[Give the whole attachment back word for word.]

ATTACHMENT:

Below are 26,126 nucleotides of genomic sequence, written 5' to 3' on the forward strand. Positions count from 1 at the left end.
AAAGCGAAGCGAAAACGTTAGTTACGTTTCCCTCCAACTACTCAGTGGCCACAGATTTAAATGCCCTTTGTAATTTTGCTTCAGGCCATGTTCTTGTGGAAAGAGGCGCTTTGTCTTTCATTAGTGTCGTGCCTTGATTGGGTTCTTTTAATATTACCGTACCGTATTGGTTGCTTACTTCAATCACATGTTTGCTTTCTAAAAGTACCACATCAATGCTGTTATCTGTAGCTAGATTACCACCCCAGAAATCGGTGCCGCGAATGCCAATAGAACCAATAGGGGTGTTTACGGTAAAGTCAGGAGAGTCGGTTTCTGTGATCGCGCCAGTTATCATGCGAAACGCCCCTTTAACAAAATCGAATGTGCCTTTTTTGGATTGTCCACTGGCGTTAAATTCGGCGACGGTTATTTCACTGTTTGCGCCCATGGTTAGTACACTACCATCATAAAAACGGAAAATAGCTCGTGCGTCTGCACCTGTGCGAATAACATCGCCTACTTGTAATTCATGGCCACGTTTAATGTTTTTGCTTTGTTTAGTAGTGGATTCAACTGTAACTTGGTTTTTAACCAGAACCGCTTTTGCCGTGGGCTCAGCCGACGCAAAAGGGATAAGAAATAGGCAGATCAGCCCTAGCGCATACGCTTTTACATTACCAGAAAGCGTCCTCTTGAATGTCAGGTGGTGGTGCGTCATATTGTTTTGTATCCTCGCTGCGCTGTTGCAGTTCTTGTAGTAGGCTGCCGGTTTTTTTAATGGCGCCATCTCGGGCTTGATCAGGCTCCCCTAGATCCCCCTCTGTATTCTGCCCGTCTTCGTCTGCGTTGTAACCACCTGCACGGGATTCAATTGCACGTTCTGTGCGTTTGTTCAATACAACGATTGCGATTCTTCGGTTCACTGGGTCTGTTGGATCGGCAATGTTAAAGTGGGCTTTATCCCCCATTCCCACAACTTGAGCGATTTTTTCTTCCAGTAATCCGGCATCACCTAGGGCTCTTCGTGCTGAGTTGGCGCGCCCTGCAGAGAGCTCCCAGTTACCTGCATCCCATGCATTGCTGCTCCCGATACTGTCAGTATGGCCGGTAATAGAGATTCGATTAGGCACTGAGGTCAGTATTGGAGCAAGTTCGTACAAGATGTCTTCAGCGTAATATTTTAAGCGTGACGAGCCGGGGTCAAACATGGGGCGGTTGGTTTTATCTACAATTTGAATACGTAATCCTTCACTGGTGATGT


Below are 26,126 nucleotides of genomic sequence, written 5' to 3' on the forward strand. Positions count from 1 at the left end.
AAAGCGAAGCGAAAACGTTAGTTACGTTTCCCTCCAACTACTCAGTGGCCACAGATTTAAATGCCCTTTGTAATTTTGCTTCAGGCCATGTTCTTGTGGAAAGAGGCGCTTTGTCTTTCATTAGTGTCGTGCCTTGATTGGGTTCTTTTAATATTACCGTACCGTATTGGTTGCTTACTTCAATCACATGTTTGCTTTCTAAAAGTACCACATCAATGCTGTTATCTGTAGCTAGATTACCACCCCAGAAATCGGTGCCGCGAATGCCAATAGAACCAATAGGGGTGTTTACGGTAAAGTCAGGAGAGTCGGTTTCTGTGATCGCGCCAGTTATCATGCGAAACGCCCCTTTAACAAAATCGAATGTGCCTTTTTTGGATTGTCCACTGGCGTTAAATTCGGCGACGGTTATTTCACTGTTTGCGCCCATGGTTAGTACACTACCATCATAAAAACGGAAAATAGCTCGTGCGTCTGCACCTGTGCGAATAACATCGCCTACTTGTAATTCATGGCCACGTTTAATGTTTTTGCTTTGTTTAGTAGTGGATTCAACTGTAACTTGGTTTTTAACCAGAACCGCTTTTGCCGTGGGCTCAGCCGACGCAAAAGGGATAAGAAATAGGCAGATCAGCCCTAGCGCATACGCTTTTACATTACCAGAAAGCGTCCTCTTGAATGTCAGGTGGTGGTGCGTCATATTGTTTTGTATCCTCGCTGCGCTGTTGCAGTTCTTGTAGTAGGCTGCCGGTTTTTTTAATGGCGCCATCTCGGGCTTGATCAGGCTCCCCTAGATCCCCCTCTGTATTCTGCCCGTCTTCGTCTGCGTTGTAACCACCTGCACGGGATTCAATTGCACGTTCTGTGCGTTTGTTCAATACAACGATTGCGATTCTTCGGTTCACTGGGTCTGTTGGATCGGCAATGTTAAAGTGGGCTTTATCCCCCATTCCCACAACTTGAGCGATTTTTTCTTCCAGTAATCCGGCATCACCTAGGGCTCTTCGTGCTGAGTTGGCGCGCCCTGCAGAGAGCTCCCAGTTACCTGCATCCCATGCATTGCTGCTCCCGATACTGTCAGTATGGCCGGTAATAGAGATTCGATTAGGCACTGAGGTCAGTATTGGAGCAAGTTCGTACAAGATGTCTTCAGCGTAATATTTTAAGCGTGACGAGCCGGGGTCAAACATGGGGCGGTTGGTTTTATCTACAATTTGAATACGTAATCCTTCACTGGTGATGT